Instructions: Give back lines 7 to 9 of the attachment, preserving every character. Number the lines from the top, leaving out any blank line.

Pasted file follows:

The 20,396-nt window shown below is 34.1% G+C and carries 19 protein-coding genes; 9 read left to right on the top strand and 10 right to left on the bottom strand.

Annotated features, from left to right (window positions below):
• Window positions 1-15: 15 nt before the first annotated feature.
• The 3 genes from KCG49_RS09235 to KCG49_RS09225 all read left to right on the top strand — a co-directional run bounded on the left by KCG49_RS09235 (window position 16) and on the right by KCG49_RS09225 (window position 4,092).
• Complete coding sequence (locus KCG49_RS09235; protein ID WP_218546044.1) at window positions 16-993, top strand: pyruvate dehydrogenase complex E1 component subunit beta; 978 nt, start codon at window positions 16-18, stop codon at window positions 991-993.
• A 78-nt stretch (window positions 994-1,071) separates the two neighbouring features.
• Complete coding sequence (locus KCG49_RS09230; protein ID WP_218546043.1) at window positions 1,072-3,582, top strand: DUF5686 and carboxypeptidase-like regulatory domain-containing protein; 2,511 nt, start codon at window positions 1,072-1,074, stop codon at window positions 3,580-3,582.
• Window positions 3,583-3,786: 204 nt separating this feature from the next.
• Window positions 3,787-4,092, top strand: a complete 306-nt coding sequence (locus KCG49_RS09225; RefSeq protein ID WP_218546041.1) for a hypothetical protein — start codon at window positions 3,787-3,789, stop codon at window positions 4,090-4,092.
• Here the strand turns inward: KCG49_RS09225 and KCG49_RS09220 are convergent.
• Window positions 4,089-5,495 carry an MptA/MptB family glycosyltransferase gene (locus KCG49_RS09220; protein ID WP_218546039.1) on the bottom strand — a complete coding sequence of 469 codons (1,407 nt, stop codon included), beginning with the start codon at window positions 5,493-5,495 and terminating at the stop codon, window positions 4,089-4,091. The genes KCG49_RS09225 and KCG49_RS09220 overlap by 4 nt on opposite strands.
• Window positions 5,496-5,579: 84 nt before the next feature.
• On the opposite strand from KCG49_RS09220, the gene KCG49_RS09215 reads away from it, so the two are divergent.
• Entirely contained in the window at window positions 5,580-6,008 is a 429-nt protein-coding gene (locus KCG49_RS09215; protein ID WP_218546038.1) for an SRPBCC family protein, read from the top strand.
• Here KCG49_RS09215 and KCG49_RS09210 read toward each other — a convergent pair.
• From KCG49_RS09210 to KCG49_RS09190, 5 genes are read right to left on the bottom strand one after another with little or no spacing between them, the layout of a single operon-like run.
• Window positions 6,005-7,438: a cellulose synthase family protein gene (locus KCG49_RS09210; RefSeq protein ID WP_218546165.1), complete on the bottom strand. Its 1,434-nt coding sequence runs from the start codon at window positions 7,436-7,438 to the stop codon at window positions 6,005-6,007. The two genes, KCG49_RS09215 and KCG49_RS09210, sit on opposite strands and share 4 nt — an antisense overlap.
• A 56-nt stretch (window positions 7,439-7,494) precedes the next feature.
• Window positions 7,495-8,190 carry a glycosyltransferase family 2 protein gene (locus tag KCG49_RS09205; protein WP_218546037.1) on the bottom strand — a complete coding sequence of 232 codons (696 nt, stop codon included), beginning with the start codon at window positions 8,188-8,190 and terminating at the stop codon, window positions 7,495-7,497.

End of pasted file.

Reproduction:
• Complete coding sequence (locus KCG49_RS09230; protein ID WP_218546043.1) at window positions 1,072-3,582, top strand: DUF5686 and carboxypeptidase-like regulatory domain-containing protein; 2,511 nt, start codon at window positions 1,072-1,074, stop codon at window positions 3,580-3,582.
• Window positions 3,583-3,786: 204 nt separating this feature from the next.
• Window positions 3,787-4,092, top strand: a complete 306-nt coding sequence (locus KCG49_RS09225; RefSeq protein ID WP_218546041.1) for a hypothetical protein — start codon at window positions 3,787-3,789, stop codon at window positions 4,090-4,092.